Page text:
Ottawa

Busing costs drive school boards deep into deficit

Two eastern Ontario school boards say students could suffer if the province doesn't help them absorb a sudden increase in transportation costs forced on them by recent arbitration.

2 eastern Ontario boards owe millions following arbitrator's ruling

Two eastern Ontario school boards say they're being driven into deficit because of unexpected increases in student transportation costs forced on them by an arbitrator's decision. (Robyn Miller/CBC)

Two eastern Ontario school boards say students could suffer if the province doesn't help absorb a sudden increase in transportation costs forced on them by recent arbitration.

The Upper Canada District School Board (UCDSB) and Catholic District School Board of Eastern Ontario (CDSBEO) are each facing huge deficits for 2017-2018.

The impact on students could be very real.- John McAllister, UCDSB chair

The UCDSB overspent its transportation budget last school year by $9.5 million, while the CDSBEO overspent by $5.8 million.

"We are in crisis mode right now," said UCDSB chair John McAllister, who said the board is now facing an annual increase of $10 million to transport students. The CDSBEO's future cost increase isn't known.

On top of that, the two boards are facing a combined bill of about $30 million in retroactive payments, all thanks to an arbitrator's ruling.

Upper Canada District School Board chair John McAllister said the board is in 'crisis mode.' (Robyn Miller/CBC)

"I mean we just don't know how we're going to do this without cutting programming or reducing transportation," McAllister said. "In other words, the impact on students could be very real."

The UCDSB covers an area the size of Prince Edward Island, transporting 20,000 of its 27,000 students by bus.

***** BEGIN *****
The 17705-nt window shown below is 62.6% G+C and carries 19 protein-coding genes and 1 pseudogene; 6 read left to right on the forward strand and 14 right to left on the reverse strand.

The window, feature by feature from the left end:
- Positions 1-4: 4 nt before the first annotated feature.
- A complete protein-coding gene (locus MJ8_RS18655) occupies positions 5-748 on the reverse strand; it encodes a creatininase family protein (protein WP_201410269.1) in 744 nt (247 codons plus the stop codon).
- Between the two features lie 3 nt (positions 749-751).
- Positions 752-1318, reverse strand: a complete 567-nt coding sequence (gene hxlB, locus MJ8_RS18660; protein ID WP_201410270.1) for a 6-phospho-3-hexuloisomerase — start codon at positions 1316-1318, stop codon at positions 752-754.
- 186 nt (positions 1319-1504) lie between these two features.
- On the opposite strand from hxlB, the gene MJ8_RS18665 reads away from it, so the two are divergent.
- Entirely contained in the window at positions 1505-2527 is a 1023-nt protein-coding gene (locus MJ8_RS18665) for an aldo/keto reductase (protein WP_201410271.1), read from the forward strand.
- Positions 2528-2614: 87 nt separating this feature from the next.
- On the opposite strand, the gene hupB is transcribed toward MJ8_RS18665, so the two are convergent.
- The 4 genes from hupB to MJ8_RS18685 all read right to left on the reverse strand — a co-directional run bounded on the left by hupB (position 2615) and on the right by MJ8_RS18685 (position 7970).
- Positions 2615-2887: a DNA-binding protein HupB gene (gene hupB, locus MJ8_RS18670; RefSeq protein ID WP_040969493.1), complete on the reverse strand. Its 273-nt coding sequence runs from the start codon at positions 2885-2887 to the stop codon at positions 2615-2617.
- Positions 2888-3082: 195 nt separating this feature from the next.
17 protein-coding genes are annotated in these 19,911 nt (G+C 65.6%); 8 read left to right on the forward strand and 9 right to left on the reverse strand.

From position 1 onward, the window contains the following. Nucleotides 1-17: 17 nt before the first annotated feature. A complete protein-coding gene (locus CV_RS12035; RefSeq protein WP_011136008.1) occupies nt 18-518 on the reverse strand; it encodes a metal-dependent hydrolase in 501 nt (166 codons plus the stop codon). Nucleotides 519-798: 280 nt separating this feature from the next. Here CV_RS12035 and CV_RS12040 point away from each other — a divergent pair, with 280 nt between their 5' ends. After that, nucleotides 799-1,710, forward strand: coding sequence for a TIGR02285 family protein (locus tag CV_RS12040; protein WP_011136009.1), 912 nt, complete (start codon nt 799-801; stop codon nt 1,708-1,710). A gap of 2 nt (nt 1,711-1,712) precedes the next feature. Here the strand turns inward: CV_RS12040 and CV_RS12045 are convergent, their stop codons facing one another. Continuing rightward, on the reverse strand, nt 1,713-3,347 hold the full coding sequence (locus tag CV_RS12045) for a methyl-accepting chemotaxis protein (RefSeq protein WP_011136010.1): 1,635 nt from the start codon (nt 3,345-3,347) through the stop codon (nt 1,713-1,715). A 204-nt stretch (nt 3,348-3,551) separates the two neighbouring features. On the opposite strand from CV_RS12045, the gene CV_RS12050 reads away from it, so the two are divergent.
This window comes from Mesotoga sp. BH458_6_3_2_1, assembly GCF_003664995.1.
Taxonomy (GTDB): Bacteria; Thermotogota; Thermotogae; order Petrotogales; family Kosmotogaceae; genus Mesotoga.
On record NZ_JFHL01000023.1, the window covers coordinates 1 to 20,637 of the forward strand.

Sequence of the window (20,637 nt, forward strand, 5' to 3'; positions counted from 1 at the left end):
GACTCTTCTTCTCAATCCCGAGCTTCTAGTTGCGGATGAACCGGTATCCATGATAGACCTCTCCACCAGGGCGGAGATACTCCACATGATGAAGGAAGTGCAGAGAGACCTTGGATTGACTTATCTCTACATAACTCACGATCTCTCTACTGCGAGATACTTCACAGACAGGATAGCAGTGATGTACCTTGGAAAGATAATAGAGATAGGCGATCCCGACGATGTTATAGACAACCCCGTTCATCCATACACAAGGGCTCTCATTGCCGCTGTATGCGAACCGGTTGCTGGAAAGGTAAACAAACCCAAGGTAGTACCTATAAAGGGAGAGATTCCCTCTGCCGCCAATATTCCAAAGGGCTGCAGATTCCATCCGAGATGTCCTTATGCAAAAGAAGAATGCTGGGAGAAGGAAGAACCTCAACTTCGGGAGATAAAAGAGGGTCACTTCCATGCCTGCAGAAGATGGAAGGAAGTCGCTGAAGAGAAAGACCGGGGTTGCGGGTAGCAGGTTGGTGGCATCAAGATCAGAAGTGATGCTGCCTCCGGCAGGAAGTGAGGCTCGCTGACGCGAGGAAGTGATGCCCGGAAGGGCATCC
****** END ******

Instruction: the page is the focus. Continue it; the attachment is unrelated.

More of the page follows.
John McAllister, chair of the Upper Canada District School Board, says students could suffer if the province doesn't help the board cover a $10 million increase in the annual cost of transportation. 0:35

Arbitration drove costs up

The sudden hike in transportation costs began with a lawsuit launched in 2012 by a group of bus companies. 

The companies were upset with the province for enacting the Broader Public Service Procurement Directive, which forced school boards to open transportation contracts to competitive bidding, but ultimately forced many smaller operators out of business.

An injunction was ordered and the province instructed Student Transportation of Eastern Ontario (STEO) not to adjust its rates, stalling annual increases.

An arbitrator brought in this year to resolve the issue ordered the increases reinstated, plus retroactive payments.

Frank Healey, who owns Healey Transportation Ltd. in Smiths Falls, Ont., said the bus operators simply couldn't continue without seeking arbitration.

Frank Healey has been in the bus business for about 40 years. He says the arbitration order that's driving the increase in costs represents years of adjustment all at once. (Robyn Miller/CBC)

"It is a dramatic increase because it represents eight or nine, perhaps even 10 years of adjustment all at once for them," said Healey, who is also president of the Independent School Bus Operators Association.

"It has hit those school boards dramatically, and I know it's impacted their budgets very negatively."

In the case of the CDSBEO, the ruling has suddenly thrust its budget well into the red. 

"Prior to the arbitration award being granted, the CDSBEO would have presented a compliant budget for 2017-2018 with a surplus of over $3.57 million," said Bonnie Norton, the board's associate director of education and treasurer.

Help from province

The Ministry of Education said it's aware of the concerns of the UCDSB and CDSBEO, and is working to "find solutions to ensure the sustainability of student transportation and education."

The ministry said it's providing school boards in Ontario with a projected $961.4 million for student transportation, and said the boards are responsible for allocating that money to meet local needs and priorities.

McAllister said the two boards have been in communication with elected officials and are hoping to set up a meeting with the education minister to discuss the need for more funding to balance the books.

"We may have to take a good look at all facets of our operation and reduce — reduce service to parents and reduce service to students," said McAllister.

The board begins next year's budget process in January.

An increase in costs for yellow school buses has put the Upper Canada District School board in the red. And now the school board is grappling with how to make-up for nearly 10-million dollars in overspending. 7:10